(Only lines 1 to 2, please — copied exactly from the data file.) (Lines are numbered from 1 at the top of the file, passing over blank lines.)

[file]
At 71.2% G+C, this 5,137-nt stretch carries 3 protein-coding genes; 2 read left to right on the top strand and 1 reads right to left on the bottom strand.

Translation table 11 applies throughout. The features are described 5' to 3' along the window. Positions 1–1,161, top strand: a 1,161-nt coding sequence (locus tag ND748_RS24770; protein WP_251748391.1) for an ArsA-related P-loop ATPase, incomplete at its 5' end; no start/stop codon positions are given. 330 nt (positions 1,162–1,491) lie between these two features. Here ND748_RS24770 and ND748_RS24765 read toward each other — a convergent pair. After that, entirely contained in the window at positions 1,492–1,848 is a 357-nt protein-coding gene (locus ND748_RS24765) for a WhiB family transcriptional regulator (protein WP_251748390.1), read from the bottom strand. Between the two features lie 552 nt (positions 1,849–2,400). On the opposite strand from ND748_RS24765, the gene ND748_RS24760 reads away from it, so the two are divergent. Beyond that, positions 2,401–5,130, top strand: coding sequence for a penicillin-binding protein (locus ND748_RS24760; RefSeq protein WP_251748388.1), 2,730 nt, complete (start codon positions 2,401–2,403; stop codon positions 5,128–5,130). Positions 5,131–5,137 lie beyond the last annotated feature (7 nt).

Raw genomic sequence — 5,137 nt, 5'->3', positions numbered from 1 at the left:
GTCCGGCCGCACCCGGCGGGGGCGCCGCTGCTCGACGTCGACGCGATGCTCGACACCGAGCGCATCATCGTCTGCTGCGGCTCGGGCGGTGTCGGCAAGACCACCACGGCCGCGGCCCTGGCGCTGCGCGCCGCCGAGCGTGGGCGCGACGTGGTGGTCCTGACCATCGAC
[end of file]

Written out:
At 71.2% G+C, this 5,137-nt stretch carries 3 protein-coding genes; 2 read left to right on the top strand and 1 reads right to left on the bottom strand.

Translation table 11 applies throughout. The features are described 5' to 3' along the window. Positions 1–1,161, top strand: a 1,161-nt coding sequence (locus tag ND748_RS24770; protein WP_251748391.1) for an ArsA-related P-loop ATPase, incomplete at its 5' end; no start/stop codon positions are given. 330 nt (positions 1,162–1,491) lie between these two features. Here ND748_RS24770 and ND748_RS24765 read toward each other — a convergent pair. After that, entirely contained in the window at positions 1,492–1,848 is a 357-nt protein-coding gene (locus ND748_RS24765) for a WhiB family transcriptional regulator (protein WP_251748390.1), read from the bottom strand. Between the two features lie 552 nt (positions 1,849–2,400). On the opposite strand from ND748_RS24765, the gene ND748_RS24760 reads away from it, so the two are divergent. Beyond that, positions 2,401–5,130, top strand: coding sequence for a penicillin-binding protein (locus ND748_RS24760; RefSeq protein WP_251748388.1), 2,730 nt, complete (start codon positions 2,401–2,403; stop codon positions 5,128–5,130). Positions 5,131–5,137 lie beyond the last annotated feature (7 nt).